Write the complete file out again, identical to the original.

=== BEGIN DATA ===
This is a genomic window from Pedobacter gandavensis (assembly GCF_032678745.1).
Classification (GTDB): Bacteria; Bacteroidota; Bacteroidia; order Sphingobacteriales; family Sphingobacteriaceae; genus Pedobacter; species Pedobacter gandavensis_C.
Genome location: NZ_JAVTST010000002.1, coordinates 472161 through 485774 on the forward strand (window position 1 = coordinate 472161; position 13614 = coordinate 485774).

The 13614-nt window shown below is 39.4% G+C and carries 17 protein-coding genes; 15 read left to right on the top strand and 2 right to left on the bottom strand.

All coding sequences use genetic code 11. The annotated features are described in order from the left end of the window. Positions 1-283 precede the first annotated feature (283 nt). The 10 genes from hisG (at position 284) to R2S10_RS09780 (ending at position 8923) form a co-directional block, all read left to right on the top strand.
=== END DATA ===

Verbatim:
This is a genomic window from Pedobacter gandavensis (assembly GCF_032678745.1).
Classification (GTDB): Bacteria; Bacteroidota; Bacteroidia; order Sphingobacteriales; family Sphingobacteriaceae; genus Pedobacter; species Pedobacter gandavensis_C.
Genome location: NZ_JAVTST010000002.1, coordinates 472161 through 485774 on the forward strand (window position 1 = coordinate 472161; position 13614 = coordinate 485774).

The 13614-nt window shown below is 39.4% G+C and carries 17 protein-coding genes; 15 read left to right on the top strand and 2 right to left on the bottom strand.

All coding sequences use genetic code 11. The annotated features are described in order from the left end of the window. Positions 1-283 precede the first annotated feature (283 nt). The 10 genes from hisG (at position 284) to R2S10_RS09780 (ending at position 8923) form a co-directional block, all read left to right on the top strand.